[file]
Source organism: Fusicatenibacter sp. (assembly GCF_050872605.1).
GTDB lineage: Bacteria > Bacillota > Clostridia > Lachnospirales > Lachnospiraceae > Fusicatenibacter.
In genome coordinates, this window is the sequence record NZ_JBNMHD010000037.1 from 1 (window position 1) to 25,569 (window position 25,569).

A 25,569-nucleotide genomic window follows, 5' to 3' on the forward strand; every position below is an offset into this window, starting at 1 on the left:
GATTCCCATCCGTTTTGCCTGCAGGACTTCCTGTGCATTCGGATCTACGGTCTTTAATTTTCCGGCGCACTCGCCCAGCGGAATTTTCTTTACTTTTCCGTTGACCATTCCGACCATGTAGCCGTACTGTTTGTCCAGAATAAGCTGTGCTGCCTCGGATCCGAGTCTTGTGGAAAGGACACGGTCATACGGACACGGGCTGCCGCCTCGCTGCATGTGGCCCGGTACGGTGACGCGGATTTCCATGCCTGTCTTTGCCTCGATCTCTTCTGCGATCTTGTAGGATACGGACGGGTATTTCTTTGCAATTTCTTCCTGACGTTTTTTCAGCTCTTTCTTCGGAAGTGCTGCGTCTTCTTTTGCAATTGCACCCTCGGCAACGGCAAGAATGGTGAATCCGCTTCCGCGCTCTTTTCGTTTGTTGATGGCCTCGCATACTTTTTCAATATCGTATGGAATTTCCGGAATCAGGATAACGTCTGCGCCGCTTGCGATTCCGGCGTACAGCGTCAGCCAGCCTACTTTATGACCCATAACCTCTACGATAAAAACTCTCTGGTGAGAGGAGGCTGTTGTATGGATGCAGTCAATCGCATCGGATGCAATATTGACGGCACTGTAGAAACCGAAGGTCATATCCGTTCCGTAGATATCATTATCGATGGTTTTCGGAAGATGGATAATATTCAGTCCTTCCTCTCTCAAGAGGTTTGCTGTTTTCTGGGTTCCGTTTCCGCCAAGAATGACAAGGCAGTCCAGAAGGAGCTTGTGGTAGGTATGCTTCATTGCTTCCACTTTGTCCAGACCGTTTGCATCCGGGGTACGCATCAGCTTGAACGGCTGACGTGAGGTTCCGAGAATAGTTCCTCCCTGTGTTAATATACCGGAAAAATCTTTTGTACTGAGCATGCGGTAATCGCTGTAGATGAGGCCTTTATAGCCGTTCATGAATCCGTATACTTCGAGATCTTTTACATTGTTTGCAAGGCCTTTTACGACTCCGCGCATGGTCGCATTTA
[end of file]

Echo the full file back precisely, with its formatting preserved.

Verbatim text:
Source organism: Fusicatenibacter sp. (assembly GCF_050872605.1).
GTDB lineage: Bacteria > Bacillota > Clostridia > Lachnospirales > Lachnospiraceae > Fusicatenibacter.
In genome coordinates, this window is the sequence record NZ_JBNMHD010000037.1 from 1 (window position 1) to 25,569 (window position 25,569).

A 25,569-nucleotide genomic window follows, 5' to 3' on the forward strand; every position below is an offset into this window, starting at 1 on the left:
GATTCCCATCCGTTTTGCCTGCAGGACTTCCTGTGCATTCGGATCTACGGTCTTTAATTTTCCGGCGCACTCGCCCAGCGGAATTTTCTTTACTTTTCCGTTGACCATTCCGACCATGTAGCCGTACTGTTTGTCCAGAATAAGCTGTGCTGCCTCGGATCCGAGTCTTGTGGAAAGGACACGGTCATACGGACACGGGCTGCCGCCTCGCTGCATGTGGCCCGGTACGGTGACGCGGATTTCCATGCCTGTCTTTGCCTCGATCTCTTCTGCGATCTTGTAGGATACGGACGGGTATTTCTTTGCAATTTCTTCCTGACGTTTTTTCAGCTCTTTCTTCGGAAGTGCTGCGTCTTCTTTTGCAATTGCACCCTCGGCAACGGCAAGAATGGTGAATCCGCTTCCGCGCTCTTTTCGTTTGTTGATGGCCTCGCATACTTTTTCAATATCGTATGGAATTTCCGGAATCAGGATAACGTCTGCGCCGCTTGCGATTCCGGCGTACAGCGTCAGCCAGCCTACTTTATGACCCATAACCTCTACGATAAAAACTCTCTGGTGAGAGGAGGCTGTTGTATGGATGCAGTCAATCGCATCGGATGCAATATTGACGGCACTGTAGAAACCGAAGGTCATATCCGTTCCGTAGATATCATTATCGATGGTTTTCGGAAGATGGATAATATTCAGTCCTTCCTCTCTCAAGAGGTTTGCTGTTTTCTGGGTTCCGTTTCCGCCAAGAATGACAAGGCAGTCCAGAAGGAGCTTGTGGTAGGTATGCTTCATTGCTTCCACTTTGTCCAGACCGTTTGCATCCGGGGTACGCATCAGCTTGAACGGCTGACGTGAGGTTCCGAGAATAGTTCCTCCCTGTGTTAATATACCGGAAAAATCTTTTGTACTGAGCATGCGGTAATCGCTGTAGATGAGGCCTTTATAGCCGTTCATGAATCCGTATACTTCGAGATCTTTTACATTGTTTGCAAGGCCTTTTACGACTCCGCGCATGGTCGCATTTA